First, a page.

You can buy the newly constructed home – without a garage door

Supply chain issues have limited the availability of garage doors for new homes:

Photo by Castorly Stock on

In most parts of the country, a builder can’t pass final inspection for a home that is otherwise perfectly complete — but that is missing its garage door. That means builders don’t get paid and home buyers can’t move in…

These last two years, the garage has also become the answer to all kinds of pandemic problems. It’s the remote office, the home gym, the one-room schoolhouse and the makeshift bedroom for doubled-up family. The pandemic has effectively completed the decades-long evolution of the garage from a detached carriage house to a connected car annex to a space inseparable from the home itself.

Along the way, the garage door became, for many, the real front door. And so it can be surreal to see brand-new homes with their garages sealed in plywood, or to hear homebuilders talk of installing temporary ones. Welcome to your dream home! The real garage door will be coming later…

Amid all this variety, a few problems have been acute lately. Many doors contain spray-foam insulation, which has been in short supply since the plants in Texas that manufacture its chemical components were disrupted in last year’s winter freeze. (If you make garage doors, you’re also competing for polyurethane or polyvinyl chloride with window frames, vinyl siding, caulking — and the aerospace, cruise ship and automotive industries.)

Many other garage door components are made from steel, which has also been in short supply. And even companies that manufacture the finished doors domestically typically source parts from China that have been snarled in global shipping.

Having a garage is essential in many ways (hence the need for it in a final inspection): it protects whatever is in the garage from the elements, it seals up the opening for safety, it provides for entering and leaving, and it is part of the front that home presents to the world.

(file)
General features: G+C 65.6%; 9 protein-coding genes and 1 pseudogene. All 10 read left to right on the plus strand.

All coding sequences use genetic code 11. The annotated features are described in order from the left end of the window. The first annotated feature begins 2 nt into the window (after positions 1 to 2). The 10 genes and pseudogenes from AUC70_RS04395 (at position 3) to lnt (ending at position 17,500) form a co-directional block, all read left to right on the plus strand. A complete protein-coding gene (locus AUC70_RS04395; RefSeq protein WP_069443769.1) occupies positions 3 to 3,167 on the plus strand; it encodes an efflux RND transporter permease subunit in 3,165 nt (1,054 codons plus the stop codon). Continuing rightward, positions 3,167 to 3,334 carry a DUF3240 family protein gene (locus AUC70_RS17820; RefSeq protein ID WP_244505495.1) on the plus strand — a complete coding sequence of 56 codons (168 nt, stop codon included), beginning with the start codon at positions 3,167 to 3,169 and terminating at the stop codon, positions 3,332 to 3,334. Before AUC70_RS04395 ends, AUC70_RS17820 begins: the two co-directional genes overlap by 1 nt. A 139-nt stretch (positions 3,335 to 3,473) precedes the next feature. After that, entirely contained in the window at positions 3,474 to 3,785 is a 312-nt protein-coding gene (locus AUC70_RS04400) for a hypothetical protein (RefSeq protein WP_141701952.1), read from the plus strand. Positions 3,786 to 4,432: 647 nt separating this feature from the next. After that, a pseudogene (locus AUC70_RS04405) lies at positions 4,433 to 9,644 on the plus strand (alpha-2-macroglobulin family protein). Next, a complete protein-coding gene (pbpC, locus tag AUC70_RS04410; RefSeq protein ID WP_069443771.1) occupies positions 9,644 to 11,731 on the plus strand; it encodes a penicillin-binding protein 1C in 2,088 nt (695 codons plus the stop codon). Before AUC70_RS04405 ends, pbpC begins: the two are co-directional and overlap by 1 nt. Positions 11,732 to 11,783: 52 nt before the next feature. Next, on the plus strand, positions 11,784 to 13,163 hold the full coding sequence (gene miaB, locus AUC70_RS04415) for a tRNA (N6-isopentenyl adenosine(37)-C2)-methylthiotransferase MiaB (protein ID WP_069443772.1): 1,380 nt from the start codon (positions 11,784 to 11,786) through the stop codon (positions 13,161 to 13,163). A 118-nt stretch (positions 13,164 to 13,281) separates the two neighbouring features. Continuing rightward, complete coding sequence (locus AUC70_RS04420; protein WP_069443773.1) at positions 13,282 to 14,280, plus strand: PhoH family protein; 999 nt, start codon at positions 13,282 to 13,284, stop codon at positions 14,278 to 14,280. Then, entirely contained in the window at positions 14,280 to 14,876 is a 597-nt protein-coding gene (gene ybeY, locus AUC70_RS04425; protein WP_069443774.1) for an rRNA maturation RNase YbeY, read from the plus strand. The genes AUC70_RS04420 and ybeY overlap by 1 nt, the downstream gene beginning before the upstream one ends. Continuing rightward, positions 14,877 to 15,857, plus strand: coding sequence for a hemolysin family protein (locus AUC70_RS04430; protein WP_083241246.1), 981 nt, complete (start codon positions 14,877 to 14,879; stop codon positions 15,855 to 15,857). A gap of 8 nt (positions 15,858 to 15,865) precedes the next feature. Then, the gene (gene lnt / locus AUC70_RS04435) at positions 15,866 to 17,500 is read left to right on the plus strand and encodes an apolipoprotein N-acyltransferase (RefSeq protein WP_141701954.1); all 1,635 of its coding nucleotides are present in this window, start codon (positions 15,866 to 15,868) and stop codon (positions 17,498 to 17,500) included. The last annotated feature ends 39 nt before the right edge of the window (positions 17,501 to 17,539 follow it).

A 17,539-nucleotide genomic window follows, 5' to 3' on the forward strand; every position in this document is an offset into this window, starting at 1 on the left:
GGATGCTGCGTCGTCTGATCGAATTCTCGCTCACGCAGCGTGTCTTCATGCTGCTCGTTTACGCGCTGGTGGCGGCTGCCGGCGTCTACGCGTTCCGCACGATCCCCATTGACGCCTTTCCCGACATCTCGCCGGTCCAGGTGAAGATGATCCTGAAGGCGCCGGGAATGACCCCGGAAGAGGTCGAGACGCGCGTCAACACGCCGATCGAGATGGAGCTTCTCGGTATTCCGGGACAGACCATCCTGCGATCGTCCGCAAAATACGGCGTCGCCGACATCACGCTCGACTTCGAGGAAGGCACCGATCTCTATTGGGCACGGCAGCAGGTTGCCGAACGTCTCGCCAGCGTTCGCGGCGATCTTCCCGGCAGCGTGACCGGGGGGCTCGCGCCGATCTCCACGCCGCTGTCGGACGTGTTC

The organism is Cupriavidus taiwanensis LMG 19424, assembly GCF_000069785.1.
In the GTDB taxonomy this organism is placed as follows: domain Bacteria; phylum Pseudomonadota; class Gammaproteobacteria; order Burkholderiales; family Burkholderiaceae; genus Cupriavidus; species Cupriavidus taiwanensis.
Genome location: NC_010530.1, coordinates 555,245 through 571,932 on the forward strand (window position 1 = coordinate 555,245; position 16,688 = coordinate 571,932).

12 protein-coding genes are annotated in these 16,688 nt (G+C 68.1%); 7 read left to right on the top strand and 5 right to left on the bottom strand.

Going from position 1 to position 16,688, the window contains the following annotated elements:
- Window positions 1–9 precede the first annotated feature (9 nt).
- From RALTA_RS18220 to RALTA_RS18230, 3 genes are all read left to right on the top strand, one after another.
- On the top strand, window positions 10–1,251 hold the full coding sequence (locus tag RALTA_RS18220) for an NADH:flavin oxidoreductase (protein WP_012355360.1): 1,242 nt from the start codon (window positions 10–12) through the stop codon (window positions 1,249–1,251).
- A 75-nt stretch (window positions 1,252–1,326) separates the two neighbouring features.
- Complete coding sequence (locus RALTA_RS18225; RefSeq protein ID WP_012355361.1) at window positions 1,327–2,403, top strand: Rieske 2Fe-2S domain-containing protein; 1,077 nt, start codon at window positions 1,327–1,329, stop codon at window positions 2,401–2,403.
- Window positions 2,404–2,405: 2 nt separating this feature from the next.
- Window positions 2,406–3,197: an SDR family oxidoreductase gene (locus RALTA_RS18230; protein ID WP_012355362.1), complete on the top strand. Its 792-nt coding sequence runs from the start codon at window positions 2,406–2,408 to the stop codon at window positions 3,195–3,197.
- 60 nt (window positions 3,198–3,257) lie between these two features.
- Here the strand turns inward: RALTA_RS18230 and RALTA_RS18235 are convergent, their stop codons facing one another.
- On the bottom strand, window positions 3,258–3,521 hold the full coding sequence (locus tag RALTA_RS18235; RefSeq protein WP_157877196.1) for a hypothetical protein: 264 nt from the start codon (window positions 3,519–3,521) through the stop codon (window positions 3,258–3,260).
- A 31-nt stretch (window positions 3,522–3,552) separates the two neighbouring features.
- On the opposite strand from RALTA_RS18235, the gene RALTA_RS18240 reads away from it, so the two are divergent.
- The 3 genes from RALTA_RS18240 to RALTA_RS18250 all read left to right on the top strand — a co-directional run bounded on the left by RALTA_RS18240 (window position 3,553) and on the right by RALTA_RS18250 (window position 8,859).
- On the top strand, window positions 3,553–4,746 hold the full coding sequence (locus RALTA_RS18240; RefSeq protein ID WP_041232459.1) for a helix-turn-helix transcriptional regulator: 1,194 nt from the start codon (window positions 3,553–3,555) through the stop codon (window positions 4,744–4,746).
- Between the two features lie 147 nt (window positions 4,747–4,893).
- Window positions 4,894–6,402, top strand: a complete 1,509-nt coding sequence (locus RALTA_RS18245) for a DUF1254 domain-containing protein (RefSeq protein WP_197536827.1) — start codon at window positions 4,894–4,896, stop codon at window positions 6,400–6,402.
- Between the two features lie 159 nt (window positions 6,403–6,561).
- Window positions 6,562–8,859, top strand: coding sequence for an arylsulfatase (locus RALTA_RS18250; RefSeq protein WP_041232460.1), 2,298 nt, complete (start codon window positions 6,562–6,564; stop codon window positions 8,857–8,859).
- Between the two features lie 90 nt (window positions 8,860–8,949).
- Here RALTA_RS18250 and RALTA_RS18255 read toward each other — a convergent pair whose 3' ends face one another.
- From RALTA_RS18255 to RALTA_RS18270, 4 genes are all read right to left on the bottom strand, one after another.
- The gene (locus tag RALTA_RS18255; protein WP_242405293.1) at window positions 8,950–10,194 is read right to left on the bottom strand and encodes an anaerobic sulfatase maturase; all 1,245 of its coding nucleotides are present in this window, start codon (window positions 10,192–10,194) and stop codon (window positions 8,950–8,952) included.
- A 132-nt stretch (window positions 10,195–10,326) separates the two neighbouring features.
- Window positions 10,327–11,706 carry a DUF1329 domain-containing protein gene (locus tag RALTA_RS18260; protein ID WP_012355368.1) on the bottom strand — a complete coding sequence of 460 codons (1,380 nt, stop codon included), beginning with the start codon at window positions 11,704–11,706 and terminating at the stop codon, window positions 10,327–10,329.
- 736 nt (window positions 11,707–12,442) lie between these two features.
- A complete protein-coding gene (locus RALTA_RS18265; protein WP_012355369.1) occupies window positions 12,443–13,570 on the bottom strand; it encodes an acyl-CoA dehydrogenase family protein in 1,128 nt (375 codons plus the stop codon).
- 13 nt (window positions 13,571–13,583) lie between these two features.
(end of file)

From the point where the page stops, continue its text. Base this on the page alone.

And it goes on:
Indeed, with the development of the single-family home in the United States, the garage became a key, and sometimes, leading component. With homes in the suburbs dependent on cars plus the ownership of more and more vehicles, garages became larger and featured more prominently in the front facade. As the term “snout house” implies, some houses literally lead with the garage closest to the street. In other homes, the garage might be set further back or even discreetly turned or more hidden from the front. Regardless where the garage is placed and featured, it is very important to the American single-family home.

Perhaps this is an opportunity to rethink garages and how they might work. As noted above, many garages have been used in different ways during COVID-19. Is there a way to build them where they can be more quickly converted without the need for a traditional large door? In a possible future of electric car fleets, how would a home garage work?

Making art out of “McMansion doors”

Making art of McMansions is not that unusual in recent years but specifically focusing on their doors is:

How housing became a commodity — and what ultimately led to the housing crisis in America — is the theme of a new work of art by Koumoundouros. It’s on view at the Hammer Museum, and is called the “Dream Home Resource Center.”

But it might not be what you typically think of as art.

Two giant doors enclose the exhibit. They once belonged to a McMansion in nearby Orange County, but have since been repainted in rainbow colors by Koumoundouros. Inside the clear glass walls, it’s actually a pretty white spare room — with a few striking differences. To the left, a giant whiteboard is updated weekly with statistics on the economy — from the most recent homeless population numbers to news about the Detroit bankruptcy filing. Wrapping around the rest of the room: a rainbow timeline following different threads, all piecing together what housing looks like in America today.

The most unusual aspect of the exhibit sits dead center in the room: An informational booth. Here, the artist curated a number of guests — from real estate brokers to homeless rights activists.

There may be other features of the typical McMansion that receive more attention: the undulating roof lines, the foyers, the stucco or fake stone or fake brick finishes. But, the humble door doesn’t get as much attention. An interior door might be a six-panel dark wood door or perhaps a french door, such as between a den and a great room. The exterior door is likely to be a large one, double-wide, ornate or with plenty of glass, and proportionately fitting the outsized foyer which may include two stories, pillars, and surrounding windows.

All that said, I’m not sure there is a single image of a “McMansion door.” The Soprano McMansion had a double set of double doors – a vestibule sat in between – with frosted glass. Cynics might note that the garage doors on McMansions might actually be more important.